A 50-foot Colorado blue spruce tree was uprooted this afternoon on campus, barricading the west entrance of the David O. McKay Building.
An unusual February storm system hit the area throughout the late morning and early afternoon. At about 12:10 p.m. what appeared to be a tame storm turned into large gusts of wind, which knocked down the tree.
Lynnette Christensen, of the McKay School’s Center for the Improvement of Teacher Education and Schooling (CITES), explained as she gestured toward the tree and started laughing, “I was just typing away and thought I heard a truck passing by. Then I looked out . . .”
Student custodians were walking around the hallways doing their work when they noticed something on the ground. They investigated and were surprised at what they found.
“We were walking down the hallway and saw a huge amount of debris,” said student Renee Muniz of the custodial staff. The large tree completely blocked the west entrance to the McKay Building. It was a shock to everyone.
“We rounded the corner and I said ‘Oh my . . . that’s a tree,’” said Christy Thomas, another student custodian. The custodians immediately sent for their supervisor, who returned with caution tape to block off the area where the tree had fallen.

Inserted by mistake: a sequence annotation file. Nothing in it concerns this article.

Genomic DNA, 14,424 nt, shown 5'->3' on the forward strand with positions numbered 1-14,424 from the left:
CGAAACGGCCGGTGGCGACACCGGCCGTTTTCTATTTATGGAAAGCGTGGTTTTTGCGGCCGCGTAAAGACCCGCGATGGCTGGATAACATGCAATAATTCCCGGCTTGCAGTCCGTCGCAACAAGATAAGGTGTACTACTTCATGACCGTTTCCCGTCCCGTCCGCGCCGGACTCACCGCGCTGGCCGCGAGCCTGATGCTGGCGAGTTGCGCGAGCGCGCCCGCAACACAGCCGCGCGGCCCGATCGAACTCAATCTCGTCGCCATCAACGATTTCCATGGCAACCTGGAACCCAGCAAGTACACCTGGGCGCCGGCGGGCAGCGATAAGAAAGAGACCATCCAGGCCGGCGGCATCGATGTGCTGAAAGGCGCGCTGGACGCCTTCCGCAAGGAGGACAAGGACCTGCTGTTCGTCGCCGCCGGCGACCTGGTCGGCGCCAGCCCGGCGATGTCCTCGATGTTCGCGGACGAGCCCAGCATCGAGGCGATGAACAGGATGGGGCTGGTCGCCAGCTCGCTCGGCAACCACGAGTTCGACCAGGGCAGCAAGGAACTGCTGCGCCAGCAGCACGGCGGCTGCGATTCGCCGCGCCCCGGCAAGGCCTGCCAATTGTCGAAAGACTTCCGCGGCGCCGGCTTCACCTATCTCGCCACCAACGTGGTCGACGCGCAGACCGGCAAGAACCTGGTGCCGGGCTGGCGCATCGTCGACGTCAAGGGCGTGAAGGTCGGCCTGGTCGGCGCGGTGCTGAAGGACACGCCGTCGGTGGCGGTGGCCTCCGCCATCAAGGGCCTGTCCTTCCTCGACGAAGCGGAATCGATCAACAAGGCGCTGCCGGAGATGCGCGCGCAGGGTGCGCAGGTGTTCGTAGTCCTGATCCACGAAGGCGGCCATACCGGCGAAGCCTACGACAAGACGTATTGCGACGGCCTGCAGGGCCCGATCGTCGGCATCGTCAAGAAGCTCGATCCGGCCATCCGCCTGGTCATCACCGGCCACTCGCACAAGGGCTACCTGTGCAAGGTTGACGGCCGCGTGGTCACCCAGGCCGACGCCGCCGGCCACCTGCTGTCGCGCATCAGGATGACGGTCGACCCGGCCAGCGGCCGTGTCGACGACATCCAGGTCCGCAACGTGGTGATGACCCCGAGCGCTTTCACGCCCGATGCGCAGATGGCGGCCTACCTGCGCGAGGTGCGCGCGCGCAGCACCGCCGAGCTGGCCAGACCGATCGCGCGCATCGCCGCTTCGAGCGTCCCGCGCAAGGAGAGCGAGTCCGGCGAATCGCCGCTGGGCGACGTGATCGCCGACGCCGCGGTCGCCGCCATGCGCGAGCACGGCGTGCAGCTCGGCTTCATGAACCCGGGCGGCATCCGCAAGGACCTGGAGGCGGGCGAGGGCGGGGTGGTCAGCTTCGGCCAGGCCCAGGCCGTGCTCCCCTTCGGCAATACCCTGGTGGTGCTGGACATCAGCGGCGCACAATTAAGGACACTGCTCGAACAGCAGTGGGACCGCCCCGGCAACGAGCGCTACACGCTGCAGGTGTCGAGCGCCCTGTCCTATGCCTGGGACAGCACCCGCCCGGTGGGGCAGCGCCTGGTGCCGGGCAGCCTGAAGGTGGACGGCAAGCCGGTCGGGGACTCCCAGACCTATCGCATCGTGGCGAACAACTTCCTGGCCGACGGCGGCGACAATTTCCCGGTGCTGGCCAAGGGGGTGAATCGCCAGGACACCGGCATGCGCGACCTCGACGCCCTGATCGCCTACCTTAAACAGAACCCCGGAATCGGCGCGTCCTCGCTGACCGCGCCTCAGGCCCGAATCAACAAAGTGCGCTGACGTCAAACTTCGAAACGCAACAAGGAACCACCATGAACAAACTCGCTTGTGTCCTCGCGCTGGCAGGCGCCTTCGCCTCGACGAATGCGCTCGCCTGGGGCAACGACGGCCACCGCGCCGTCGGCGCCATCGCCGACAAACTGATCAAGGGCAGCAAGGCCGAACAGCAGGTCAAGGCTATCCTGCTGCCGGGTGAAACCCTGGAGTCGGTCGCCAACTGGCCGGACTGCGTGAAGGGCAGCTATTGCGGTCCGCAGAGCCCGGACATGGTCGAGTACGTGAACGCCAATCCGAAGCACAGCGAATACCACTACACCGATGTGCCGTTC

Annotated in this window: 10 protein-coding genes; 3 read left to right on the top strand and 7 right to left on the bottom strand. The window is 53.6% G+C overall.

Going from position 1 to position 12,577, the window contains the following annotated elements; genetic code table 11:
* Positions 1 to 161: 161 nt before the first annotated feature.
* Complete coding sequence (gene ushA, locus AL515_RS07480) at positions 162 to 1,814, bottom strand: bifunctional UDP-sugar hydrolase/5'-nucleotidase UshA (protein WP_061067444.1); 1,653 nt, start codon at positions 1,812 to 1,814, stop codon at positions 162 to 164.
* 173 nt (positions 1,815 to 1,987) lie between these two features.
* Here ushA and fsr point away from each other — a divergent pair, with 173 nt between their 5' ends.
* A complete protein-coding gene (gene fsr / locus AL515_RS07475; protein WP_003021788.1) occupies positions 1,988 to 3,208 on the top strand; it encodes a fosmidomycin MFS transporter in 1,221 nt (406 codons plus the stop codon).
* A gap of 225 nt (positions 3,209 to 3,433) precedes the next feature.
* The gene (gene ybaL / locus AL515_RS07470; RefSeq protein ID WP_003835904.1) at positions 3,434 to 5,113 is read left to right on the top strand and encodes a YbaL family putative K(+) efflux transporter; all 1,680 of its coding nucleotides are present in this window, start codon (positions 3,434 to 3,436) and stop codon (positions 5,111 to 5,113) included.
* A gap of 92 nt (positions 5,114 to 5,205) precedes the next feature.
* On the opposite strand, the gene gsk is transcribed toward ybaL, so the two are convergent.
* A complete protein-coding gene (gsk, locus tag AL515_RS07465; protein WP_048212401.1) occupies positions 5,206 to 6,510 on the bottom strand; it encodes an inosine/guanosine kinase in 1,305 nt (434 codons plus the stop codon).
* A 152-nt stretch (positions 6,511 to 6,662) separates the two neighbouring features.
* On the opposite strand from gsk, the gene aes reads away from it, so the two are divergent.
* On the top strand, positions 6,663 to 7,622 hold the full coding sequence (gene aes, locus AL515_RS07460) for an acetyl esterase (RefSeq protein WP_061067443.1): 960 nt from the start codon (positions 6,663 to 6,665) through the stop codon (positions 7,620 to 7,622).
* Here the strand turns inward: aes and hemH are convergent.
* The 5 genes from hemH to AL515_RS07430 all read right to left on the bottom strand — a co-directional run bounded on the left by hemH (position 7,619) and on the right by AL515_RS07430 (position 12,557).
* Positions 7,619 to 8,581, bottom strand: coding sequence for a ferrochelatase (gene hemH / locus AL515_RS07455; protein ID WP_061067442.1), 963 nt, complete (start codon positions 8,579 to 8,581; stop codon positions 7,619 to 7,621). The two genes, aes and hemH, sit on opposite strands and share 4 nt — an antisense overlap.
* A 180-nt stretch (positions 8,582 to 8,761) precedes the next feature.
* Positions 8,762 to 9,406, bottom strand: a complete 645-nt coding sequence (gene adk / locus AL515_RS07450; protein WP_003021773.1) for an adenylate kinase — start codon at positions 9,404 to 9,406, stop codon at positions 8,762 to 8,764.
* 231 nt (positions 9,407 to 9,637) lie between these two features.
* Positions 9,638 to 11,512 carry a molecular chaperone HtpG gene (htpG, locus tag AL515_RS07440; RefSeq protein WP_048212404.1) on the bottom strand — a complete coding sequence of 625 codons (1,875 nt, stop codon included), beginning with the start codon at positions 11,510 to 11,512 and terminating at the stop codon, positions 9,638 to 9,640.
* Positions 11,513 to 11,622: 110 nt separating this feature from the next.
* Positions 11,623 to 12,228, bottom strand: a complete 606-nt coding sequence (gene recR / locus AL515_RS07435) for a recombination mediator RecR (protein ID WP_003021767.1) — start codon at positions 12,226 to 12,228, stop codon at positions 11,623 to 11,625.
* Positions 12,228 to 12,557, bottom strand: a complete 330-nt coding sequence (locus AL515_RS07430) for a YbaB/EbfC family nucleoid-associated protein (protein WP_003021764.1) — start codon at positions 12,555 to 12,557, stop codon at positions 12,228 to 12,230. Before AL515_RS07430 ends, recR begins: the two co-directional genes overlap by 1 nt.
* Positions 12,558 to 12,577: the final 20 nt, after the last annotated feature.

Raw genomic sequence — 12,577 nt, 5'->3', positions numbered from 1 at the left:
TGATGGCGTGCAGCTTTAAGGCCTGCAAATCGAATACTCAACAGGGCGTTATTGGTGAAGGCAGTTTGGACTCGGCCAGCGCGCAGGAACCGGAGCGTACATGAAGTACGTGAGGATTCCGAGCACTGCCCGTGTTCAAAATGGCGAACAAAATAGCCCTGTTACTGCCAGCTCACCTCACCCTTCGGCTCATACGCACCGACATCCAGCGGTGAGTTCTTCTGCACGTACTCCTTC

Paul Caldarella, an associate professor from CITES said, “I was in my office on the first floor and saw the wind pick up. I noticed the tree moving and I said, ‘That tree is going down.’ I called the dean’s office to tell them a tree had fallen.”
The uprooting was caused by a microburst. Microbursts are wind gusts that can reach speeds up to 60 mph in the air and 100 mph on the ground.
A branch of another tree broke off near the Eyring Science Center on campus and broke a light pole near the building.
February 18, 2016
Writers: Collin Smith and Jordan Comstock
Contact: Cynthia Glad (801) 422-1922